A project is underway to help a rare plant in Carmarthenshire that survives at only one site in the county and less than 30 in Britain as a whole.


The Deptford Pink (Dianthus armeria) is a wild relative of garden plant Sweet William, producing a bright pink flower from early July through to early September, although flowering can continue into early November.


In the UK small populations survive in only 7% of its total historic area, and it is now thought to be extinct in Scotland.


It is now found at only four sites in Wales: at sites in Flintshire, Rhondda Cynon Taf; Neath Port Talbot; and along a farm track on a site near Llanelli. In 2007, an extra site was found after a member of the Llanelli Naturalists found it growing beside a cycle track in Llanelli but, although surviving into the following year, these plants have not been found again since.


At all the sites the species is in a precarious situation as it relies on a certain amount of disturbance to produce open ground for seedlings to germinate. If the sites get overgrown the species can rapidly disappear. You can play the famous slot machine from NetEnt “Flowers” at Genesis Casino. Our friends at Casinomir is sponsoring this site.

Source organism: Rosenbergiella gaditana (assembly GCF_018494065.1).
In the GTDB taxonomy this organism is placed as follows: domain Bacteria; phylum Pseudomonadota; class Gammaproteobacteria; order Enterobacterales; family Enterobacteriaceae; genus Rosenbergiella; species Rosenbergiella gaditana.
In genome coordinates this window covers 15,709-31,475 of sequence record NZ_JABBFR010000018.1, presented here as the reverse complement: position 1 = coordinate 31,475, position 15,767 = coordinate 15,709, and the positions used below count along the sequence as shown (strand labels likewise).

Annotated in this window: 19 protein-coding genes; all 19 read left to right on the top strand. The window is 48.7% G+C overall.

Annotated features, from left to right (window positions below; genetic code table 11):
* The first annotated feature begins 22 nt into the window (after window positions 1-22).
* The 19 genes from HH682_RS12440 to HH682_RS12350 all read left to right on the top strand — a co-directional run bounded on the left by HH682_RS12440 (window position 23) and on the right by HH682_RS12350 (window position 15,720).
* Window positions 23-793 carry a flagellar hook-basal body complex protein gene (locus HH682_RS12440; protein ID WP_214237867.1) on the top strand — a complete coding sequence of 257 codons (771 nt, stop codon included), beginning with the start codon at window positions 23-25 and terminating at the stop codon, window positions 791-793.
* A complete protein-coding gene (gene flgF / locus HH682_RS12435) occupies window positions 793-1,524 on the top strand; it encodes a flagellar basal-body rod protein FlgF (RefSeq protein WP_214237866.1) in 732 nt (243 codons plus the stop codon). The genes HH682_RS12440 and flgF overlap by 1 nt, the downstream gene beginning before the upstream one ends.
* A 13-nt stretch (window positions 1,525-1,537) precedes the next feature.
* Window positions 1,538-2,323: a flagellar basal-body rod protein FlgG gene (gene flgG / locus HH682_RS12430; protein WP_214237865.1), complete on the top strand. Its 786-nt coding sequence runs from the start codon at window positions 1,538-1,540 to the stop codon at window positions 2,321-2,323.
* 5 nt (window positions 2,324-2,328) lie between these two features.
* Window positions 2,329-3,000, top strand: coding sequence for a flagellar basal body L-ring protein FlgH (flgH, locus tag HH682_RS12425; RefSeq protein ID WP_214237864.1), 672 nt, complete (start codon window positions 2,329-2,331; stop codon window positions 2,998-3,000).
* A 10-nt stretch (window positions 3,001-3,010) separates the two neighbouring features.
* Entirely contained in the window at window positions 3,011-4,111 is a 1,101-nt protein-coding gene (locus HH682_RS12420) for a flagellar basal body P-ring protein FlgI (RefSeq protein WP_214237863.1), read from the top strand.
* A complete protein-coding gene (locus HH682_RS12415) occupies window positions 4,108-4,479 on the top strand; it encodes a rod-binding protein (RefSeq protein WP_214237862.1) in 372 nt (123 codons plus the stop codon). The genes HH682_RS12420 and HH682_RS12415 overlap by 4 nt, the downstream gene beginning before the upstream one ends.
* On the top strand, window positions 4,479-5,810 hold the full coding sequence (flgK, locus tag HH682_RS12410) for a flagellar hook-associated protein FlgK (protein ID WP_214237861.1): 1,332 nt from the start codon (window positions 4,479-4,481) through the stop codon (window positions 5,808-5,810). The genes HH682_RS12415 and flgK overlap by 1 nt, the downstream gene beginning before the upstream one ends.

With the permission of the landowners and after obtaining a special licence from Natural Resources Wales (the plant is protected under the Wildlife & Countryside Act 1981), members of the Carmarthenshire Biodiversity Partnership have taken a limited amount of seed from the Deptford pink plants growing at the site near Llanelli. These were taken to the National Botanic Garden of Wales where they will be carefully propagated to establish more plants to provide a reservoir of the local genetic stock. These could be used to reintroduce into the wild should the species be lost at its existing site or if it is considered desirable to, increase the number of sites where it is found in the county, assuming that suitable sites can be identified where future management can be assured.